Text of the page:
After doing this for a while, here are some I realizations:
- Quad tracking can be a bit overkill depending of the part so I'm not systematically doing this anymore. Double tracking is often enough and feels tighter. Many modern guys (Gojira comes to mind) seems to be going in this direction.
- A lot of the modern stuff is edited, for which the DI is pretty essential: it allows you to see clearly where the attack transient is. In other words, get the DI not only for possible reamping but also for editing.
- I monitor wet but always record a track dry and mono (KPA output set to "Mod mono" to exclude the reverb/delays). If I am really attached to my effects choice (modulations/reverbs/delays), I record a wet track as well for them as well as a reference (but still always a dry/mono one). Depending of the style, if I can avoid that responsibility of getting the perfect effect sounds, I do it and leave all this to the guy who enjoys tweaking plugins.
- Keep track of what profile/guitar/pickup selection you used on certain parts if you can - I sometimes had to punch in afterwards because the arrangement changed or something.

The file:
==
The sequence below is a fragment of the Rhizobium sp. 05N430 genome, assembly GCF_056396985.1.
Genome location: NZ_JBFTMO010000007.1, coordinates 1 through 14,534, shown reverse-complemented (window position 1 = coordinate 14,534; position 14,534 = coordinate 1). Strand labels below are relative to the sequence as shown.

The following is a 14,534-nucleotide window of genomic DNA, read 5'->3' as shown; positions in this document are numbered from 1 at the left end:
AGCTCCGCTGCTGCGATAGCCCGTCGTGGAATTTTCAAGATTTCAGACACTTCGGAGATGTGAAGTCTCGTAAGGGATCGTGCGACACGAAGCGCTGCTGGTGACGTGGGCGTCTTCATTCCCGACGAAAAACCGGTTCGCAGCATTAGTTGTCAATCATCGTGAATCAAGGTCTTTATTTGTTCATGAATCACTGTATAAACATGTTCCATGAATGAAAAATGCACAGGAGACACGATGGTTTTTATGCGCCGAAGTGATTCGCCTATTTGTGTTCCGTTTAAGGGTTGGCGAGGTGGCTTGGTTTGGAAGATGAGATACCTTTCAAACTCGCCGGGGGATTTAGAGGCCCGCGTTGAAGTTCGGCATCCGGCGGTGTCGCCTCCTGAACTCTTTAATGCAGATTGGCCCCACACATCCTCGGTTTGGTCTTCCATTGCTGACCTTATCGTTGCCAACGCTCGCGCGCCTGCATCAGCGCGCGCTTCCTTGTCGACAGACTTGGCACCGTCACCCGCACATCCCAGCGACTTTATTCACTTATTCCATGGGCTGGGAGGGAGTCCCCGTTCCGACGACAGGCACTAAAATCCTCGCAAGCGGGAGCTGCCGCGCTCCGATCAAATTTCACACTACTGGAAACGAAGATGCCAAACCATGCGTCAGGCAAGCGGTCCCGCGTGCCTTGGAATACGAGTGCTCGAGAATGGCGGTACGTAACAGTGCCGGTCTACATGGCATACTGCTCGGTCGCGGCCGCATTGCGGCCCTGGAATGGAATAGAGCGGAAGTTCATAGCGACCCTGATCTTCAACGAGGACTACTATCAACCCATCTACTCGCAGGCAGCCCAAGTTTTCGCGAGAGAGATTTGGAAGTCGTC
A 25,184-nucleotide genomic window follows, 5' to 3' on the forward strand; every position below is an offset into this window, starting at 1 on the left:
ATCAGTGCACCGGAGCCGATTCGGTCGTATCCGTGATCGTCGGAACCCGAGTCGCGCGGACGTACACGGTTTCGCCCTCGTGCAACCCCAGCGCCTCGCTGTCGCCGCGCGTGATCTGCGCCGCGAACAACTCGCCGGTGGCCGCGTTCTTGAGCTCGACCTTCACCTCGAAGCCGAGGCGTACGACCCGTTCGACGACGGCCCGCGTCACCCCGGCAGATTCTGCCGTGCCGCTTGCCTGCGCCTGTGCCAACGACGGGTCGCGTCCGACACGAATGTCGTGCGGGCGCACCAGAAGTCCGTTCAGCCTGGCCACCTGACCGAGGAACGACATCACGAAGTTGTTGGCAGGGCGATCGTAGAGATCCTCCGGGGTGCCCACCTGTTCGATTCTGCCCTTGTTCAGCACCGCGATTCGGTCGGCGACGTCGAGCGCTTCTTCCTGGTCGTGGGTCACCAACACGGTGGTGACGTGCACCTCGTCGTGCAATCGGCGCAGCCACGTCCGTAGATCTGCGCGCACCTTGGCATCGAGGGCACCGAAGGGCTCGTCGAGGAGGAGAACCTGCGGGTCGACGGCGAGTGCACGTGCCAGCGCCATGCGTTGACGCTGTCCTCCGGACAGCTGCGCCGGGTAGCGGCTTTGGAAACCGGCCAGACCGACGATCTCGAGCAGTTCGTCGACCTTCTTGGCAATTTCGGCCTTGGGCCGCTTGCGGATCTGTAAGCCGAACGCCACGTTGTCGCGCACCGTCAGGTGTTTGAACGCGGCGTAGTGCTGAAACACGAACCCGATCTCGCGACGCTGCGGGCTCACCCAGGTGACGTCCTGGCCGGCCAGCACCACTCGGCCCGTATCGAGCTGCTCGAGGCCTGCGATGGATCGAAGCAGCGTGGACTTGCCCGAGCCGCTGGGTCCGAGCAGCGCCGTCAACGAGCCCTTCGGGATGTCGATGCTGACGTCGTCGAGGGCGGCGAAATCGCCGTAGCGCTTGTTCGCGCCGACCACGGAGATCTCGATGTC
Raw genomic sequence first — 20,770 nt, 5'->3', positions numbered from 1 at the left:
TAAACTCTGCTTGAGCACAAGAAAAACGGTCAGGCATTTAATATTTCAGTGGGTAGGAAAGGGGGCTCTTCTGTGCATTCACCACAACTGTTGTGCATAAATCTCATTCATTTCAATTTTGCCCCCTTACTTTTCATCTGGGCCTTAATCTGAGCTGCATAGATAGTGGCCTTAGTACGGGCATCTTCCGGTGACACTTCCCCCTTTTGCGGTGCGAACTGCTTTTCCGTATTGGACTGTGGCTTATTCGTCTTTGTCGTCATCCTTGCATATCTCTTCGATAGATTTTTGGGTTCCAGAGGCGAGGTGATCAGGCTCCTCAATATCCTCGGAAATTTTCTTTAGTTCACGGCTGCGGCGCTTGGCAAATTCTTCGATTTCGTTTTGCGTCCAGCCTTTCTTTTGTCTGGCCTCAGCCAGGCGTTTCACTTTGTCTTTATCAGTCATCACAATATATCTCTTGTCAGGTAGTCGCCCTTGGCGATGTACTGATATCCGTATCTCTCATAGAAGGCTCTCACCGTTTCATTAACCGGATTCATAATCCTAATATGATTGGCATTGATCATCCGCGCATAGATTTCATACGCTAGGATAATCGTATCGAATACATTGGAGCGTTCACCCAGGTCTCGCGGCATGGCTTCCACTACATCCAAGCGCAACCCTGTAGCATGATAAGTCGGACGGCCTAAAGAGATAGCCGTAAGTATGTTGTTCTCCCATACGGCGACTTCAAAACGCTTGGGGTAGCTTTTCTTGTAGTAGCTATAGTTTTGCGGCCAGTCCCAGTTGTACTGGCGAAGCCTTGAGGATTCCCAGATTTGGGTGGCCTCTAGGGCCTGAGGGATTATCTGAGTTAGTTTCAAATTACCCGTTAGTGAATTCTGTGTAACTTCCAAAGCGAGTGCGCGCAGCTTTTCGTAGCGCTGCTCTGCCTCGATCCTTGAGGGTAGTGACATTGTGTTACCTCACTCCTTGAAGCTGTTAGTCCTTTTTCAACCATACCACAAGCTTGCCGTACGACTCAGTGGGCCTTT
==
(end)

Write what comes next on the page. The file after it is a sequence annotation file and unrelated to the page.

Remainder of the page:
- Work on your parts before the recording as sometimes the thickness you might be looking for comes from adding a track playing different voicing etc. Also obviously if you have the music ahead of time, practice your parts to perfection before your session, maybe compose your solos if necessary.
- Once you are done, give up any expectations on "sounding great" because once the mix guy takes over, it's all out of your control!
- Be ready to face some producers with aversion to digital stuff who tell you to play in that random amp sitting in the corner because "the real thing is sooo much better". If they don't like your tone, they'll 100% blame Kemper to reinforce their belief. Just go with it and wait till you're outta there to roll your eyes.